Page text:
Class Notes Week 6

Week 6 Topics

Monday Wednesday Friday

Object Oriented Programming (OOP)

We will introduce a new style of programming called object-oriented programming. OOP is in contrast to the imperative style that we have engaged in thus far, where functions and data are defined separately. In OOP, we introduce the concept of objects which are defined by:

Objects are pre-defined in terms of what type of data and methods they have. This is part of the class definition (we will do this later in the semester). Classes are the data type (like str and list - both types of objects). Objects are instances of a class. For example:

lst1 = list()
nums = [2,5,6]

Both lst and nums are objects of the class list. They hold data and have methods that can be called on them e.g., append(),index()


To use objects, you need to first create the object. This is known as initializing or calling the constructor of the object. The constructor is a function that has the same name as the class type (list(), str()). Second, you call methods on the object. There are generally two types of methods:

Some methods do a combination of both (both change and retrieve information).

Graphics Library

We will use the graphics library to help understand objects. Note that we are using a special (simplified) graphics library; refer to the documentation as well as links on the syllabus for the capabilities of the library as well as download instructions if you want to use it on your laptop.

Example programs:

MooStarry Night

The key elements for using the library are:

  1. Import the library. The * in this context imports all the the classes and functions from the library. This is useful shortcut when we will be using most of the features in a library.

from graphics import *

  1. In your program, create a GraphWin object - the graphics window where we'll draw things.

win = GraphWin() # Creates default window, see documentation to customize

  1. Create whatever shapes you want. For example, a point:

pt = Point(200, 120)

  1. Draw shapes in the window


  1. To prevent the program from closing, we will use a method getMouse() that waits for a user click to finish


Play ground

I've given a very simple program in We will try out new things in here to get a feel for the graphics library.

On your own, spend a few minutes modifying the program and seeing the changes. In particular try the following:

Animation and Moving

In, we'll write a program that animates a circle across the screen. This will require the use of three ideas:

  1. getMouse() method for GraphWin to get the location of where the user clicked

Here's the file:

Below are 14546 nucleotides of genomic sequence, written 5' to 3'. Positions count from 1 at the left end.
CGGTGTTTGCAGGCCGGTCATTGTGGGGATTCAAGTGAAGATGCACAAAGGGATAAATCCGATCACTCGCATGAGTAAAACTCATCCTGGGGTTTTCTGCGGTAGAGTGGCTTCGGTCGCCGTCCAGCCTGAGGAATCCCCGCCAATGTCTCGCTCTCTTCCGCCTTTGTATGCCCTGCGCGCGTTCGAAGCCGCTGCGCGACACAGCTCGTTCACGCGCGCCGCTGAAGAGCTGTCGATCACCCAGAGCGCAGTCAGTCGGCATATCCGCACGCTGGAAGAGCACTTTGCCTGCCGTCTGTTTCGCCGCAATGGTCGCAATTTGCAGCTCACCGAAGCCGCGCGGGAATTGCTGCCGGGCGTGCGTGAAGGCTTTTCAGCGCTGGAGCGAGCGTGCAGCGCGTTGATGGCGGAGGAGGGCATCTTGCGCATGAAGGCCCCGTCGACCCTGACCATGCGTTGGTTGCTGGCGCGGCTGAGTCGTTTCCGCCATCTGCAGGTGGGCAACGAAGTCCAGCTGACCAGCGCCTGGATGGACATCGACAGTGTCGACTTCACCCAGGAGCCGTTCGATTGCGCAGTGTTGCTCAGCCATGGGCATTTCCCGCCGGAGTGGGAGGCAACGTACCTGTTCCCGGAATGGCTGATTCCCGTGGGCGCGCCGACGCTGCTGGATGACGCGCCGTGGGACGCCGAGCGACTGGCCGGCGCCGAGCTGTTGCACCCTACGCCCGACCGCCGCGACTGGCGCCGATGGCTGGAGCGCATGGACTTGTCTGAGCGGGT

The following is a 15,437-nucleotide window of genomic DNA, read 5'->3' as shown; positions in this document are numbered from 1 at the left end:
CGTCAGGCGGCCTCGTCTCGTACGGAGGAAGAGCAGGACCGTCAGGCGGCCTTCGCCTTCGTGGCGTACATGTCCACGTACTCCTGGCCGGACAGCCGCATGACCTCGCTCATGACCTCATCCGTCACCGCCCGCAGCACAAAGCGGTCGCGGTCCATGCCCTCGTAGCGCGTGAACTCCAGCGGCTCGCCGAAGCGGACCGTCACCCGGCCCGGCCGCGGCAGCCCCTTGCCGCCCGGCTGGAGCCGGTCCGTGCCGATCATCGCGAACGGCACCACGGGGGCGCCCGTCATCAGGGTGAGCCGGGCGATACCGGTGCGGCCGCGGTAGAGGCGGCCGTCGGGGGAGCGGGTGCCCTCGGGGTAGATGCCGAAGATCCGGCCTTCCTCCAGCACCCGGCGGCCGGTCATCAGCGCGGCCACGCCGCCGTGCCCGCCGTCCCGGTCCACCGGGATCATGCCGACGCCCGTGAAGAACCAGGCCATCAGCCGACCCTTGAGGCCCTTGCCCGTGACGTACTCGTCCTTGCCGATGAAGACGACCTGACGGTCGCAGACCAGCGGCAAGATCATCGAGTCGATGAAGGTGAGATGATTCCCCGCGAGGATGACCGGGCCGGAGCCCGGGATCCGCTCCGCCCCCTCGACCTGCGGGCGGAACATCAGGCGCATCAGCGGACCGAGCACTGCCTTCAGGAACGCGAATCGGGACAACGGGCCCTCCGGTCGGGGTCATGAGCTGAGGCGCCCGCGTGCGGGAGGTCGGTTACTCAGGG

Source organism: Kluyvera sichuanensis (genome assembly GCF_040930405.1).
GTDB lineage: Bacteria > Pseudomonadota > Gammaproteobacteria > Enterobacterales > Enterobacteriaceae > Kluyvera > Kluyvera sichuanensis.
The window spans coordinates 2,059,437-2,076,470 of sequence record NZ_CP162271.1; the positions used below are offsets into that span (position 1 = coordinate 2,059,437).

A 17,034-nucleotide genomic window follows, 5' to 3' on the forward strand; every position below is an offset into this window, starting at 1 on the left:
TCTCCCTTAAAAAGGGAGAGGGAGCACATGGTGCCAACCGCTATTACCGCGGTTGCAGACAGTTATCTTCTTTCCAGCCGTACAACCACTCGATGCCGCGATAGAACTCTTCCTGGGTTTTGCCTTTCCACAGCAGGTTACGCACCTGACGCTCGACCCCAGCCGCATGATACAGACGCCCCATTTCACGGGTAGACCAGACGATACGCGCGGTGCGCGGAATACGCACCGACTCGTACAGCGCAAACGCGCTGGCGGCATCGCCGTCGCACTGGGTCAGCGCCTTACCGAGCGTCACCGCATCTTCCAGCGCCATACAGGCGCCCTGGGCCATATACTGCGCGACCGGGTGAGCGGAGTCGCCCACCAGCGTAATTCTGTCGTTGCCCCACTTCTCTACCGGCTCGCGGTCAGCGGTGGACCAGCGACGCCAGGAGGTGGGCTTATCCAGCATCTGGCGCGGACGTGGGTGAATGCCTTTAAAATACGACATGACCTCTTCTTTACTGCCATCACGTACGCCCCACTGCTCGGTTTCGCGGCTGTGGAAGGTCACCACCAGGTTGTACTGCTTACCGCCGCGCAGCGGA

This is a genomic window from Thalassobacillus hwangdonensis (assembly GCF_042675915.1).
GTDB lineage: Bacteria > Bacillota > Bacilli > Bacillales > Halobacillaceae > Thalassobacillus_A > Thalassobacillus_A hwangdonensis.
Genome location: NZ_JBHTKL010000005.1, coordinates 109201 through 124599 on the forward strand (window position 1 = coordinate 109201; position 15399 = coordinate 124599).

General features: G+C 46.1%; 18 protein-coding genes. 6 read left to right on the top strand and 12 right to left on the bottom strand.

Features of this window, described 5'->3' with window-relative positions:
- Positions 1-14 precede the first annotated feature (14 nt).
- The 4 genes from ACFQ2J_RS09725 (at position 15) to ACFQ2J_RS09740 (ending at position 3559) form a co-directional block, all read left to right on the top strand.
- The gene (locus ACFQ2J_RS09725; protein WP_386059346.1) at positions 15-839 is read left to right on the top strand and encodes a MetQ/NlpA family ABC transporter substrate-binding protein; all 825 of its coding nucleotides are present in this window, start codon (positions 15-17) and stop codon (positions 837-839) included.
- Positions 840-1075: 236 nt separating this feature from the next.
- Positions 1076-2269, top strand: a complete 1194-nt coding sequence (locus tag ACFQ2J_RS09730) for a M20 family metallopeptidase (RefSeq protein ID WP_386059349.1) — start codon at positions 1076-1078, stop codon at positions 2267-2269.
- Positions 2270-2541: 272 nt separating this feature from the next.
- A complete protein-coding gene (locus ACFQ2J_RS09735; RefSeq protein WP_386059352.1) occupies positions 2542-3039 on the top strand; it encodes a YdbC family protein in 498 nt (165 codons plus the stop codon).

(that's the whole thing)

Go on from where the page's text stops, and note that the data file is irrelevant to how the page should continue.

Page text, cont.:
2. move() method for all shapes to change the current location of a drawn object
  3. sleep() in the time library to create pauses in the code so that the movements don't occur too fast.


If you want to see the available colors, use the color picker library:

$ python3 -i
>>>from colorPicker import colorPicker

This will popup a swatch of colors; click on the color and the name will be printed to the terminal. You can use the name in setFill() etc. to set the color.

Another option is to use a numeric value. One way to describe a color is the RGB standard - how much red, green, and blue there is in the color. This comes from television displays and monitors; a pixel on your screen is a combination of a red light, green light, and blue light mixed together. Each color can be described as an integer between 0 and 255 with 0 being e.g., "no red" and 255 being "full red". Here is how you can get the color corresponding to 200 red, 200 green, and 0 blue.


To use this value, give it to setFill()

circ = Circle(Point(50,50),25)

Memory Diagrams/Stack Traces for Objects

We will continue to use stack diagrams to trace through programs and understand how they work. This is an essential skill to being able to think computationally and write effective programs. In, we have a program that wants to create two circles, one red and one green, of the same size. The program does not work; work with a partner and trace through the program to see why. The program should look like this: duplicate.jpg

Functions and Objects

Objects interact with functions in the same ways that we say with basic types (ints, floats, strings, and lists). This means that we can return graphics objects we create and also send them in as arguments/parameters.

Exercise: create rectangles and find the tallest

In, we have a partially completed program. The end goal is to write a program that allows the user to draw rectangles of various sizes, finds the tallest one, and colors it in.

Complete the task in this order:

  1. Pair up and explain each line of the program as is. Ask a ninja if you are not sure what a part of the program is doing.
  2. Write a function to give a color to the rectangle
  3. Change the main part of the program to create multiple rectangles (e.g., 3)
  4. Lastly, write a function to find the tallest rectangle and return it. In main, change the code to only color the tallest rectangle.